Tim Heed

Sharks organizational review: Inconsistent defense faces uncertain future

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AP

Sharks organizational review: Inconsistent defense faces uncertain future

Since Peter DeBoer took over at the helm, the Sharks have marketed themselves as a "defense first" kind of team. But even with high-profile players and a couple of dominant winning streaks, Team Teal ended the regular season with the eleventh-most goals-against in the league.

The good news is San Jose's blue line is already looking to get a boost in the future -- even if the future of some of its personnel is still unknown.

The Sharks will almost certainly have two key members of their d-corps back in Brent Burns and Marc-Edouard Vlasic. Burns is coming off another Norris Trophy-worthy campaign and fought off the flu to keep his ironman streak alive. Vlasic may have gotten off to an uncharacteristically slow start to the season, but after being sidelined midseason with an injury returned to be one of San Jose's key defensemen down the stretch.

The blue line can get a boost from there if Radim Simek returns to the lineup healthy next season. After his impressive rookie campaign was cut short by a knee injury, the Czech d-man has been relentlessly rehabbing in an effort to get back to game action. San Jose's defense no doubt looked its best at the halfway point of the regular season when Simek was healthy and paired up with Burns. (And when Erik Karlsson was healthy, but we'll get to him in a second.) Getting the Simek-Burns combo back together already speaks well for the Sharks' future.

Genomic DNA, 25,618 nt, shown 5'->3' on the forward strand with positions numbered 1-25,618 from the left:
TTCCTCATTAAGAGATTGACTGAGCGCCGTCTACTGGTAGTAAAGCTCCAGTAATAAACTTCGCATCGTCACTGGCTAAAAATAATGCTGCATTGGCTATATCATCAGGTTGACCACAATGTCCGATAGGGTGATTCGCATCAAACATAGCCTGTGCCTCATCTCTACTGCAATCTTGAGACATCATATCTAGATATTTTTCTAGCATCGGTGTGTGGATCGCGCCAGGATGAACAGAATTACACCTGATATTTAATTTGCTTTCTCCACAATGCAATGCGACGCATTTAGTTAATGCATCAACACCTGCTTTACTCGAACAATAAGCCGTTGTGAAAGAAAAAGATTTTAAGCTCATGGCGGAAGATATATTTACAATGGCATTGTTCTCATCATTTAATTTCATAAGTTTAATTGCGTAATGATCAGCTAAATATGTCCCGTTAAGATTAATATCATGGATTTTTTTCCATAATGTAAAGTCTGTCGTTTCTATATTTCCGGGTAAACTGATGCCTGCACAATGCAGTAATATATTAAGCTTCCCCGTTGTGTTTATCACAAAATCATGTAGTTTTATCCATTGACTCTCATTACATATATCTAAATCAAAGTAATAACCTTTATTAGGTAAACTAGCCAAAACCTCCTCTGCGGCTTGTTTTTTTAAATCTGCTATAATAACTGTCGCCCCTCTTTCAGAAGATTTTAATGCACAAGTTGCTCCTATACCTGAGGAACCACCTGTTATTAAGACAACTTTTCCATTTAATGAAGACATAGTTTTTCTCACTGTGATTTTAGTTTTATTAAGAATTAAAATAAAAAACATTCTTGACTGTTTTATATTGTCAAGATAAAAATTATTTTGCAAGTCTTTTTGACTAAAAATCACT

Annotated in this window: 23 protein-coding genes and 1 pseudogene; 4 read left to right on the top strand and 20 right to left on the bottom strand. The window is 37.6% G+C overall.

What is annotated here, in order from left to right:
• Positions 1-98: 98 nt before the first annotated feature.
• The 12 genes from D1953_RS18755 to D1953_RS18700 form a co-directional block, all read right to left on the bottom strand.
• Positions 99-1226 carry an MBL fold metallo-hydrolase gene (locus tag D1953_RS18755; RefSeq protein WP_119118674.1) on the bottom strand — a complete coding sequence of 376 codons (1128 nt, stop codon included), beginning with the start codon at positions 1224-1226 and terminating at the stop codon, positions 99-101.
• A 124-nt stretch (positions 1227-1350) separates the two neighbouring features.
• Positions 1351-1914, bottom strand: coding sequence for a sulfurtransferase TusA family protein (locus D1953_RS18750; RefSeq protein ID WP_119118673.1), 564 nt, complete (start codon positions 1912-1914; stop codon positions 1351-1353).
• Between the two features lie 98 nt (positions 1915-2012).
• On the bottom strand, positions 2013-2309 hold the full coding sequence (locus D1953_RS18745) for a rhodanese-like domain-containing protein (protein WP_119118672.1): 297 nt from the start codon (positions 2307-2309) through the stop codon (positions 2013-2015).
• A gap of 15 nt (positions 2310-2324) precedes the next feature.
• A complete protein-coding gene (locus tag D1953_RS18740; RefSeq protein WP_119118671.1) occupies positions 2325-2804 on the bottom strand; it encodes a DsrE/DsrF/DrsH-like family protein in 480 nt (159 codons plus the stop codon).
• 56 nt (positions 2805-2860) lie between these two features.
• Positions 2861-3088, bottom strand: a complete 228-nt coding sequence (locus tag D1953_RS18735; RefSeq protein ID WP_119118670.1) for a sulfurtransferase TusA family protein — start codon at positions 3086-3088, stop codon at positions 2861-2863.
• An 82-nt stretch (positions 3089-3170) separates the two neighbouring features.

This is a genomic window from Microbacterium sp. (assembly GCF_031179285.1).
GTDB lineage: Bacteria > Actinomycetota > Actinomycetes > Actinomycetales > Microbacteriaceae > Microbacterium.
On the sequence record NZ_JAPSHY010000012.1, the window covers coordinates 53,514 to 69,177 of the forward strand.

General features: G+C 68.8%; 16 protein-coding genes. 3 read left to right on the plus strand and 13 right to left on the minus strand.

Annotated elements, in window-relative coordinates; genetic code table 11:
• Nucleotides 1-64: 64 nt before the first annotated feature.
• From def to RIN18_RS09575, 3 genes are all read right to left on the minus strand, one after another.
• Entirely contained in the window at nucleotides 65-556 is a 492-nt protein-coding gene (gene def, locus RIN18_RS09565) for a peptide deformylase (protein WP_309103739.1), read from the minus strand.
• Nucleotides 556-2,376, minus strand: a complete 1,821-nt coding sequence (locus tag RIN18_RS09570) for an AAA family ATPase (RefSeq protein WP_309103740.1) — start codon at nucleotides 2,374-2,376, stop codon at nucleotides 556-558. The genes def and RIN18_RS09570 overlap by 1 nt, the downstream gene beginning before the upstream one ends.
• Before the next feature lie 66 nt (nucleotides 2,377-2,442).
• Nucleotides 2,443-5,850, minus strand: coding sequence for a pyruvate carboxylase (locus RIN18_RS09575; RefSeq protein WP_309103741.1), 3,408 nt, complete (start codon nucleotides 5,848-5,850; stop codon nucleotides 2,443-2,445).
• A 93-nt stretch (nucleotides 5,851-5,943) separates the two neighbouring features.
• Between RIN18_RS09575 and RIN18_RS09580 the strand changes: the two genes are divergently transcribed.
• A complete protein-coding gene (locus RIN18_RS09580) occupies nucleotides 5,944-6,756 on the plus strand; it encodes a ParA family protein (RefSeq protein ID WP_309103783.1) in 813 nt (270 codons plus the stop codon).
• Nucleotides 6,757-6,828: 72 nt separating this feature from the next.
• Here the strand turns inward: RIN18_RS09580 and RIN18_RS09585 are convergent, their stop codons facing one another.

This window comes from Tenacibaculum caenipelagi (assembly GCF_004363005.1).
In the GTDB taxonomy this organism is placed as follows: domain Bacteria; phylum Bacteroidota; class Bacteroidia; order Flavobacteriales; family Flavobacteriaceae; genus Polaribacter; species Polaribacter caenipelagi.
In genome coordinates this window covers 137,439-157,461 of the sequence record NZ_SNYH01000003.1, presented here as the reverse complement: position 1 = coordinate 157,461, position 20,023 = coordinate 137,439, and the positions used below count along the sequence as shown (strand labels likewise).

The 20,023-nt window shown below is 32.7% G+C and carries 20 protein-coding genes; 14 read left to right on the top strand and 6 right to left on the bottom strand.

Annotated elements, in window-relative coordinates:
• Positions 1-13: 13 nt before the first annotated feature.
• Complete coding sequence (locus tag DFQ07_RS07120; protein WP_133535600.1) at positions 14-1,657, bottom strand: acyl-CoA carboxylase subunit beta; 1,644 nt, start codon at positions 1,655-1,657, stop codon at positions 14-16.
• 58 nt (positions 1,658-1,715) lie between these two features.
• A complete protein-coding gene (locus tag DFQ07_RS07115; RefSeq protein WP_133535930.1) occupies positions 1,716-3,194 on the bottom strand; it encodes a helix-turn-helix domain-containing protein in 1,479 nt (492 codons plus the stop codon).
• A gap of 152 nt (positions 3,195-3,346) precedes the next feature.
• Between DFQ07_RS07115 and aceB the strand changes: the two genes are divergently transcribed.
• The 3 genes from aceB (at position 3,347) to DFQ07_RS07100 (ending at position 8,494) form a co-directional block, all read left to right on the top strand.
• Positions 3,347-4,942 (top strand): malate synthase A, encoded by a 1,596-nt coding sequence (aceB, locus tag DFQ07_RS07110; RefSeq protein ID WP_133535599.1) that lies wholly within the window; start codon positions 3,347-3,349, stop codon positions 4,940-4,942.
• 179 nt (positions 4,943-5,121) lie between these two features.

As will getting the Burns-Boughner duo back together. There's already a ton of excitement over Bob Boughner rejoining the Sharks' coaching staff next season given the good relationships he has with the veterans in the locker room. Having him back in the fold could be just what San Jose's defense needs to be more consistent.

That consistency is still a bit tough to determine, however, because it isn't certain what the rest of the d-corps will look like next season. At its best, San Jose's defense had Burns paired with Simek, Vlasic reunited with Justin Braun, and a healthy Erik Karlsson paired with Brenden Dillon.

Now, Karlsson is the most talked-about player about to hit free agency and  Braun's name has popped up as potential trade bait if the Sharks really want to push to keep Karlsson on the team. Even if Karlsson is the only member of this season's starting d-corps who doesn't return, that leaves Dillon in need of a defense partner for next season and making up for No. 65's skill set will be no easy feat.

Things get even more interesting in regards to the blue line's depth. Joakim Ryan and Tim Heed are set to hit free agency on July 1 and aren't locks to return -- both of whom had to step into the lineup multiple times this season when one of the starting six d-men were injured. There's no word on whether either skater will be in San Jose next season, although Heed's numbers were better in both the regular season.